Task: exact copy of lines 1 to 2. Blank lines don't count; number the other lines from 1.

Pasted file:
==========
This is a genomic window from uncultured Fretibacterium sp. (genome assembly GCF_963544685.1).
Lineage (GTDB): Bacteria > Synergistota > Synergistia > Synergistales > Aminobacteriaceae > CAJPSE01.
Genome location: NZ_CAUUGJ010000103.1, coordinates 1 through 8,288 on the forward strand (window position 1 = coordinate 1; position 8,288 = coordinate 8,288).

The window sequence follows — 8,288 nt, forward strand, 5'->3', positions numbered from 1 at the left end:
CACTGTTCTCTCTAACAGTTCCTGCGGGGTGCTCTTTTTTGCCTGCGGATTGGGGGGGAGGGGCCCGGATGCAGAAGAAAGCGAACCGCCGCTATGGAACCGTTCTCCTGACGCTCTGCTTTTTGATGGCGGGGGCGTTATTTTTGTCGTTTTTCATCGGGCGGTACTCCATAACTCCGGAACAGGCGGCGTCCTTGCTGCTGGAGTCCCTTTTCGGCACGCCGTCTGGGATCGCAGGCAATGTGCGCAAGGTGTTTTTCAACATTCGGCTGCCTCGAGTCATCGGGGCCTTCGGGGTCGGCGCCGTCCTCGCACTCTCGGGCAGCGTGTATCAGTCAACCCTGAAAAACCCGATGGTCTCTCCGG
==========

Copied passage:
This is a genomic window from uncultured Fretibacterium sp. (genome assembly GCF_963544685.1).
Lineage (GTDB): Bacteria > Synergistota > Synergistia > Synergistales > Aminobacteriaceae > CAJPSE01.